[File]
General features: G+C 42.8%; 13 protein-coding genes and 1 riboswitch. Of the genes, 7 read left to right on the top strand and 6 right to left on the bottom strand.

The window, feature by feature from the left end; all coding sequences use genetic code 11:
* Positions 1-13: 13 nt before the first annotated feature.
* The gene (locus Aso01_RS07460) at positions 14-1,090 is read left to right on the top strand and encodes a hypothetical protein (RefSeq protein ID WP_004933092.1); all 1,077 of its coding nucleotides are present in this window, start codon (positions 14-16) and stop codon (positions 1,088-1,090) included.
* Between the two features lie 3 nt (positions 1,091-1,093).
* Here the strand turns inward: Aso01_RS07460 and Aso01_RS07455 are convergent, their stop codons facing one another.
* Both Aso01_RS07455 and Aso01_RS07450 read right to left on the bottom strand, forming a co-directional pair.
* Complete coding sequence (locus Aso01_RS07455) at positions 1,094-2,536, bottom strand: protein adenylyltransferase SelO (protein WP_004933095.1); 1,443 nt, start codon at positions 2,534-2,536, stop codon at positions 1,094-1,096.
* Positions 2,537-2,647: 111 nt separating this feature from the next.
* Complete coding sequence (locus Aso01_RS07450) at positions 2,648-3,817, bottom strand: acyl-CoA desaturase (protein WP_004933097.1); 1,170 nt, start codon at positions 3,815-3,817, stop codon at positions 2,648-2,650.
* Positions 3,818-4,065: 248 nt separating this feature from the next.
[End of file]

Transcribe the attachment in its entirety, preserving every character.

General features: G+C 42.8%; 13 protein-coding genes and 1 riboswitch. Of the genes, 7 read left to right on the top strand and 6 right to left on the bottom strand.

The window, feature by feature from the left end; all coding sequences use genetic code 11:
* Positions 1-13: 13 nt before the first annotated feature.
* The gene (locus Aso01_RS07460) at positions 14-1,090 is read left to right on the top strand and encodes a hypothetical protein (RefSeq protein ID WP_004933092.1); all 1,077 of its coding nucleotides are present in this window, start codon (positions 14-16) and stop codon (positions 1,088-1,090) included.
* Between the two features lie 3 nt (positions 1,091-1,093).
* Here the strand turns inward: Aso01_RS07460 and Aso01_RS07455 are convergent, their stop codons facing one another.
* Both Aso01_RS07455 and Aso01_RS07450 read right to left on the bottom strand, forming a co-directional pair.
* Complete coding sequence (locus Aso01_RS07455) at positions 1,094-2,536, bottom strand: protein adenylyltransferase SelO (protein WP_004933095.1); 1,443 nt, start codon at positions 2,534-2,536, stop codon at positions 1,094-1,096.
* Positions 2,537-2,647: 111 nt separating this feature from the next.
* Complete coding sequence (locus Aso01_RS07450) at positions 2,648-3,817, bottom strand: acyl-CoA desaturase (protein WP_004933097.1); 1,170 nt, start codon at positions 3,815-3,817, stop codon at positions 2,648-2,650.
* Positions 3,818-4,065: 248 nt separating this feature from the next.